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Failure Can Be The Seed Of Scientific Career Success


Stephen Luntz

Stephen has a science degree with a major in physics, an arts degree with majors in English Literature and History and Philosophy of Science and a Graduate Diploma in Science Communication.

Freelance Writer

Aspiring scientists suffer many setbacks, both in their experiments and in grant applications. However, the latter can actually be a stepping stone to greater success. PhotoByTOR/Shutterstock

For every young scientist struggling to establish themselves, we bring good news. Not only are difficulties at the start of the career no barrier to eventual scientific triumph, they may even help.

Just as film heroes must suffer a crushing defeat to make victory more interesting, it seems scientists who have experienced some bad luck are more likely to scale the peaks of success than those who find it all smooth sailing.


Dr Yang Wang and Dr Dashun Wang (no relation but both at Northwestern University) collected the applications for National Institutes of Health grants between 1990 and 2005. They then tracked the careers of those who were still establishing themselves, and had either narrowly succeeded, or just missed out.

Much as we might like to imagine grant allocations being a pure meritocracy, few in the process believe much more than sheer luck separates those who just make it over the bar from those who are narrowly rejected. By excluding applications judged to be easy winners or clear losers the Wangs had a sample of 1,184 attempts whose merits were effectively indistinguishable.

Nevertheless, they expected those in this category whose grants won funding would go on to brighter careers, not because they were more talented, but because success breeds success. It's a lot easier to get subsequent grants once you have demonstrated capacity.

Instead the Wangs report in Nature Communications that those who were knocked back, but chose to stay in science, have done better since. Scientists who were narrowly rejected were 21 percent more likely to publish one of the top 5 percent most cited papers in their field over the next 10 years, despite having less money to pursue their research goals. Several other measures for research quality produced similar results.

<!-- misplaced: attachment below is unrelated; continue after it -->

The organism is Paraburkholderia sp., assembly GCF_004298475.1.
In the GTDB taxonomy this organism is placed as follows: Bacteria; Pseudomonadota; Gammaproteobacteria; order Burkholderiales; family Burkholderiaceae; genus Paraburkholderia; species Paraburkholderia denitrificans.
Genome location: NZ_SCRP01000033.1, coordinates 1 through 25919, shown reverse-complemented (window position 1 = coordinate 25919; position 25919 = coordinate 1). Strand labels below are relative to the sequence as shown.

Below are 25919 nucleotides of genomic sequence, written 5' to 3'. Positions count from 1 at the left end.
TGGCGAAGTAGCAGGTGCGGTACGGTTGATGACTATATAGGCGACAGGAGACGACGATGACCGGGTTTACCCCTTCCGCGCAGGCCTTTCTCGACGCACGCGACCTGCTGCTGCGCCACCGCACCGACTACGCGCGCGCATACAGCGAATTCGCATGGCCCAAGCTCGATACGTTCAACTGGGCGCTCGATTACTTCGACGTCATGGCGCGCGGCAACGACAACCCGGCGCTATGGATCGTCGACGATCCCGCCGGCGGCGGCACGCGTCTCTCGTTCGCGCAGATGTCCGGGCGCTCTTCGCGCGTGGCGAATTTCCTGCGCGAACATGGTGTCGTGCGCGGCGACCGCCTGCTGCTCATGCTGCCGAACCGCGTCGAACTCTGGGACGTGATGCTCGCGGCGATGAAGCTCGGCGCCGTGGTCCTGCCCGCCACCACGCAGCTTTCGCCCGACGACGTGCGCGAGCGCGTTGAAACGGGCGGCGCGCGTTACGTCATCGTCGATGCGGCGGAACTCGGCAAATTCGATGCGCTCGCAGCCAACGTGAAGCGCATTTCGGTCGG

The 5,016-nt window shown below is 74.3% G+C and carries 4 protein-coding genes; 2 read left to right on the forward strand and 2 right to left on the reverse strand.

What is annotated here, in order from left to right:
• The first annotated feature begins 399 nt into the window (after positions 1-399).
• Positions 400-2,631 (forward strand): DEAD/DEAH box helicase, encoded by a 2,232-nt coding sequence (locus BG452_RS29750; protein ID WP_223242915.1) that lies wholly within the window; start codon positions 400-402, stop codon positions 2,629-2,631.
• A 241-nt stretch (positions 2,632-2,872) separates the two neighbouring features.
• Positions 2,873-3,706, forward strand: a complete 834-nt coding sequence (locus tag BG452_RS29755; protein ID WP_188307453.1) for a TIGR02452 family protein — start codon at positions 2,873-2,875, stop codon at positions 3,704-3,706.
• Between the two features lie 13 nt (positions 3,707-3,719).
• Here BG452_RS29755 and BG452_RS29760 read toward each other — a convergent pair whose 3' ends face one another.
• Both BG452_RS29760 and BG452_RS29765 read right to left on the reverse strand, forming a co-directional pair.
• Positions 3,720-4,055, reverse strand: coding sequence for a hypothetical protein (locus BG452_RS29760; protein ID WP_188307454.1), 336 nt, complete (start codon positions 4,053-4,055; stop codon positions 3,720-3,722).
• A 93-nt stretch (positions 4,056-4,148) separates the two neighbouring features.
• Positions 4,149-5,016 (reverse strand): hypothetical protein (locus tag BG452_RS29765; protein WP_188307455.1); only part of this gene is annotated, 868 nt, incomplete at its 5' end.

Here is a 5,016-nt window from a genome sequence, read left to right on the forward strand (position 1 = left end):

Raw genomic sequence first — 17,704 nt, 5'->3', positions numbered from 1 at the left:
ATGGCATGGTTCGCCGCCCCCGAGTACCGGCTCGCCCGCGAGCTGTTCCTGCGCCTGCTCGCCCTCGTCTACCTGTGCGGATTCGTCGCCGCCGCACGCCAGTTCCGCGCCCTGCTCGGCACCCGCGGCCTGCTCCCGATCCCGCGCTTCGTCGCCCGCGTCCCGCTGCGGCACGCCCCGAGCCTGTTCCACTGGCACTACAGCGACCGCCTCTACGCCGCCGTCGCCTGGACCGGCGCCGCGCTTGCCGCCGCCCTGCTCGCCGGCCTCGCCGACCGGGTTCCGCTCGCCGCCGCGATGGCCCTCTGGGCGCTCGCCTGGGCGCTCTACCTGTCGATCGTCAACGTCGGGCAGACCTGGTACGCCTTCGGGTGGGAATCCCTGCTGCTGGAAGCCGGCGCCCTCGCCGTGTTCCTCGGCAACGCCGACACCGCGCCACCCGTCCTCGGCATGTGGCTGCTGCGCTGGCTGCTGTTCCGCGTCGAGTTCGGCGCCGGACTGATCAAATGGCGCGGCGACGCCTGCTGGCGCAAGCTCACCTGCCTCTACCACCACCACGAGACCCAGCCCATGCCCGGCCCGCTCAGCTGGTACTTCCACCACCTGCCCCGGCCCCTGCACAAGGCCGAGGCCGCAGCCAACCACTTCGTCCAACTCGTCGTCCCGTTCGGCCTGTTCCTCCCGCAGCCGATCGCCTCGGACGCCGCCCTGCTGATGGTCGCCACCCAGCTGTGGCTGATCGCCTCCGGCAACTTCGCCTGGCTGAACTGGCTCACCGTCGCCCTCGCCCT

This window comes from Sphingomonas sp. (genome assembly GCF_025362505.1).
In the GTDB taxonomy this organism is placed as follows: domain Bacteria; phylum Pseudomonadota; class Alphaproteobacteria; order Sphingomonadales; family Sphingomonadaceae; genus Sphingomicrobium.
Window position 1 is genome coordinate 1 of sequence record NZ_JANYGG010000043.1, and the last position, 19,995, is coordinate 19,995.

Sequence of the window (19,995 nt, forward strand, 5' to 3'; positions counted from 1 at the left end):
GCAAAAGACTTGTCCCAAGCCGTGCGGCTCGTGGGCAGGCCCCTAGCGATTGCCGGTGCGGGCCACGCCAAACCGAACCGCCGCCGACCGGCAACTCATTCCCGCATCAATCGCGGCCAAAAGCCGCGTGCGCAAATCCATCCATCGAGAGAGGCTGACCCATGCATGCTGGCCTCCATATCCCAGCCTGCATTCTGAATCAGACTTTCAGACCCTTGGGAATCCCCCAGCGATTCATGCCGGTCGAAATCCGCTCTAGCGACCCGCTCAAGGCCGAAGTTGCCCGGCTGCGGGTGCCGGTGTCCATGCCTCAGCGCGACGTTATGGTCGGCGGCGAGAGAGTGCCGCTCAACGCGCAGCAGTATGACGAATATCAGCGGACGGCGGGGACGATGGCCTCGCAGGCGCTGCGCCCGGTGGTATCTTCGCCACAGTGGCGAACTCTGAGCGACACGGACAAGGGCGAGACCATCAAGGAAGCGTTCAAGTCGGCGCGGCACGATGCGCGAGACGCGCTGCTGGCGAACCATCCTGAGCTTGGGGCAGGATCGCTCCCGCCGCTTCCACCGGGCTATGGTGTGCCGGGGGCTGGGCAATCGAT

"The attrition rate does increase for those who fail early in their careers," Yang Wang said in a statement. "But those who stick it out, on average, perform much better in the long term, suggesting that if it doesn't kill you, it really does make you stronger."

There is a survivor bias here. With more of those who were rejected dropping out, the pool of unsuccessful applicants is weighted towards those most committed to science, and perhaps those with the greatest resilience. However, the authors found the numbers who quit were not large enough for this to be the whole story.

It may be that having applications rejected early on causes scientists to think more deeply about their field, focusing on what is important rather than the more easily accessible but more minor discoveries on hand.

"It turns out that, historically, while we have been relatively successful in pinpointing the benefits of success, we have failed to understand the impact of failure," Dashun Wang said.


Yang and Dashun Wang previously combined to show people across many fields do their best work in streaks that can occur at any point in their career.


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